We reported here the other day about the latest fraudulent article in Science magazine, but don’t miss the op-ed about the broader problem of science fraud in today’s New York Times by Adam Marcus and Ivan Oransky (who is one of the founders of RetractionWatch).
Here’s the most relevant excerpt:
Science fetishizes the published paper as the ultimate marker of individual productivity. And it doubles down on that bias with a concept called “impact factor” — how likely the studies in a given journal are to be referenced by subsequent articles. The more “downstream” citations, the theory goes, the more impactful the original article.
Except for this: Journals with higher impact factors retract papers more often than those with lower impact factors. It’s not clear why. It could be that these prominent periodicals have more, and more careful, readers, who notice mistakes. But there’s another explanation: Scientists view high-profile journals as the pinnacle of success — and they’ll cut corners, or worse, for a shot at glory.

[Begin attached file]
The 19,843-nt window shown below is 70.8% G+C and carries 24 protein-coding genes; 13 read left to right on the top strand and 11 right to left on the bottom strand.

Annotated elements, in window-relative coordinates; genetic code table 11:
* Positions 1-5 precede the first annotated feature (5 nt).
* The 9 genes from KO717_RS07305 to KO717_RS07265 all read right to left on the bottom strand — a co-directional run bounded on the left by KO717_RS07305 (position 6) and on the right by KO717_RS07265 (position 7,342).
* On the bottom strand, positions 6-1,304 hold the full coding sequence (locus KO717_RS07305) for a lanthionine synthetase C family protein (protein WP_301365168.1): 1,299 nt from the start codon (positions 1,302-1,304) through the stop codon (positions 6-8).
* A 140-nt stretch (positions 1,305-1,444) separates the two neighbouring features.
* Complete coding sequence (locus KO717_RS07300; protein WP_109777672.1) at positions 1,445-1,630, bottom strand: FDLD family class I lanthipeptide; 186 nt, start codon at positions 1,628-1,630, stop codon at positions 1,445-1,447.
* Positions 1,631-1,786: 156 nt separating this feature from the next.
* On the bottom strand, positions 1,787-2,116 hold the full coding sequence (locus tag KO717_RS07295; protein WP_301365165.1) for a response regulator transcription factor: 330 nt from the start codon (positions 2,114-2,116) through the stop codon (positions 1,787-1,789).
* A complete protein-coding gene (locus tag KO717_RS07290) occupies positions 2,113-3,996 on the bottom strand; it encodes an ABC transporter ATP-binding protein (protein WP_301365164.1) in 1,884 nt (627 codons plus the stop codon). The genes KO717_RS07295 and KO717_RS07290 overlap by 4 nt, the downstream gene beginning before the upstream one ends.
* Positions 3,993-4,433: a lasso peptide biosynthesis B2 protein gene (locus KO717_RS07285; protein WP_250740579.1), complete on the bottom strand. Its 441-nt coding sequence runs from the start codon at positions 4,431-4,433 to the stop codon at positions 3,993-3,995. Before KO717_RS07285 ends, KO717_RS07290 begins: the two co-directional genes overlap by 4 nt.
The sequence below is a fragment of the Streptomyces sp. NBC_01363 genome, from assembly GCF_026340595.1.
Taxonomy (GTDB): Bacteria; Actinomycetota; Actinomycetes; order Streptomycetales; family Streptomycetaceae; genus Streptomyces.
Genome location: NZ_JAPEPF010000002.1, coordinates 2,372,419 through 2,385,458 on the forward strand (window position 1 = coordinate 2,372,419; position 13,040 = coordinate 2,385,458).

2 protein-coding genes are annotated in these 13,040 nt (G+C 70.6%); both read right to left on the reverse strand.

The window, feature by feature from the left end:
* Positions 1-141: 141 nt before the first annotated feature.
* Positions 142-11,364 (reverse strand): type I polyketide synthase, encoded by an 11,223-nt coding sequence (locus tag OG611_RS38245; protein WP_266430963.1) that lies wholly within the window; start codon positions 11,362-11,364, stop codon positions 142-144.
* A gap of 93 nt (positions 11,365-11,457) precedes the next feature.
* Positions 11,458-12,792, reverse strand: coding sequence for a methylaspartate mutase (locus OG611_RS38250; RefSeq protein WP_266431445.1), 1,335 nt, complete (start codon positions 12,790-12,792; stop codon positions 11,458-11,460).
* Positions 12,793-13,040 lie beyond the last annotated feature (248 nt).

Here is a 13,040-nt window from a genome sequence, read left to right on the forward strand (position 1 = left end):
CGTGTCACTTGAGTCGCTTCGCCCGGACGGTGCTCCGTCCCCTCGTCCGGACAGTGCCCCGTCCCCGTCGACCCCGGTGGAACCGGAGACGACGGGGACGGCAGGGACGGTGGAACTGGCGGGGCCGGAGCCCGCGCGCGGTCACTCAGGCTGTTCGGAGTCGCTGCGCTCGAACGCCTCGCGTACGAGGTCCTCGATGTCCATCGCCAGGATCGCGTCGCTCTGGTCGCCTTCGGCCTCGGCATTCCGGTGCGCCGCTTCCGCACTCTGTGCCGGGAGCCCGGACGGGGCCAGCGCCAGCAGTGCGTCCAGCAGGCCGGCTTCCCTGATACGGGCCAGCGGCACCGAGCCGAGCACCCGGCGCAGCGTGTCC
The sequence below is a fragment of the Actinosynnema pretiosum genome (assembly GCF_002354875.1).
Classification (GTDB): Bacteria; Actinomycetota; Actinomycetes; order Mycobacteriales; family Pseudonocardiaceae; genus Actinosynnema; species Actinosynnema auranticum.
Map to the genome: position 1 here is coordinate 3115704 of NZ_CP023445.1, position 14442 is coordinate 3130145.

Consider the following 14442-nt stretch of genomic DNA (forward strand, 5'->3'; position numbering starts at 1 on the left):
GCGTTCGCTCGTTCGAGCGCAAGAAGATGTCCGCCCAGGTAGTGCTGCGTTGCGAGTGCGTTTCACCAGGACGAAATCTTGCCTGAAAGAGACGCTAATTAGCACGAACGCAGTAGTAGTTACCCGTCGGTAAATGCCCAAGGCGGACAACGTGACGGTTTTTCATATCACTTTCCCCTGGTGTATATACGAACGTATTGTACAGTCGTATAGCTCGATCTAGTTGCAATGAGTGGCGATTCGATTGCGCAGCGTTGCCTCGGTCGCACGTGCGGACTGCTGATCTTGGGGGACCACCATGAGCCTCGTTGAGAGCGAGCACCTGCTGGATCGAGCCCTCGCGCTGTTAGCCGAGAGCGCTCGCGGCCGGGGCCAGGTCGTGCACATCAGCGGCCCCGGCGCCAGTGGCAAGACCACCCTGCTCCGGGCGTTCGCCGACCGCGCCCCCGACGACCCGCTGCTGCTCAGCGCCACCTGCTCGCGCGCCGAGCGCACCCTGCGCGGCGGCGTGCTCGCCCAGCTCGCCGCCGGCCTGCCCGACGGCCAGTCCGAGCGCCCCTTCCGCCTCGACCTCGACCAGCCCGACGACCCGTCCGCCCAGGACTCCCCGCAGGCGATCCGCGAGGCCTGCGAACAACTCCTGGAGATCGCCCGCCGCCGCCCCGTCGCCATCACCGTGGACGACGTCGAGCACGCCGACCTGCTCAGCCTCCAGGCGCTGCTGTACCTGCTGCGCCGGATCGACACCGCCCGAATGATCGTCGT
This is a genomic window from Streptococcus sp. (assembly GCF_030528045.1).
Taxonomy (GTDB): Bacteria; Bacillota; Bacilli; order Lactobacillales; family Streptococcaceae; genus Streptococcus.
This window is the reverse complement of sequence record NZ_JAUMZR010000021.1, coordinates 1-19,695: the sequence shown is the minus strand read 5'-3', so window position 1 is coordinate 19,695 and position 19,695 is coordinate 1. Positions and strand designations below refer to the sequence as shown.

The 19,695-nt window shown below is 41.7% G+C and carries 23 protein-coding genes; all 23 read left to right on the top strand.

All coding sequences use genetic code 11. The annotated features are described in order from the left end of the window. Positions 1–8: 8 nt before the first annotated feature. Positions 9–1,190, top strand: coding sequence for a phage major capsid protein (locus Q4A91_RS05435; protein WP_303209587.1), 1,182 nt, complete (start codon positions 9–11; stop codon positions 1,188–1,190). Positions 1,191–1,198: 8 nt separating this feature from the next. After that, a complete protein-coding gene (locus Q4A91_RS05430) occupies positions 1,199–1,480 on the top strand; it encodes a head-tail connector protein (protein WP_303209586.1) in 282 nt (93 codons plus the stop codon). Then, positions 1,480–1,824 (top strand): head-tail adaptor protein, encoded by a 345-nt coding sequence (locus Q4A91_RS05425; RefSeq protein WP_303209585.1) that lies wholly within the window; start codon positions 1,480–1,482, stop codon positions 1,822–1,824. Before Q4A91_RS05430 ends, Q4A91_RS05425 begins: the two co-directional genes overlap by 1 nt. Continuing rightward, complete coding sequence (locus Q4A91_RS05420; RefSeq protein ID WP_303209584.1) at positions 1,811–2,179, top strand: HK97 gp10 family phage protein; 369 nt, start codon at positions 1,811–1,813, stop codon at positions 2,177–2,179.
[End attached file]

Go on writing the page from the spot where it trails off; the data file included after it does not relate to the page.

And while those top journals like to say that their peer reviewers are the most authoritative experts around, they seem to keep missing critical flaws that readers pick up days or even hours after publication — perhaps because journals rush peer reviewers so that authors will want to publish their supposedly groundbreaking work with them. . .
Economists like to say there are no bad people, just bad incentives. The incentives to publish today are corrupting the scientific literature and the media that covers it. Until those incentives change, we’ll all get fooled again.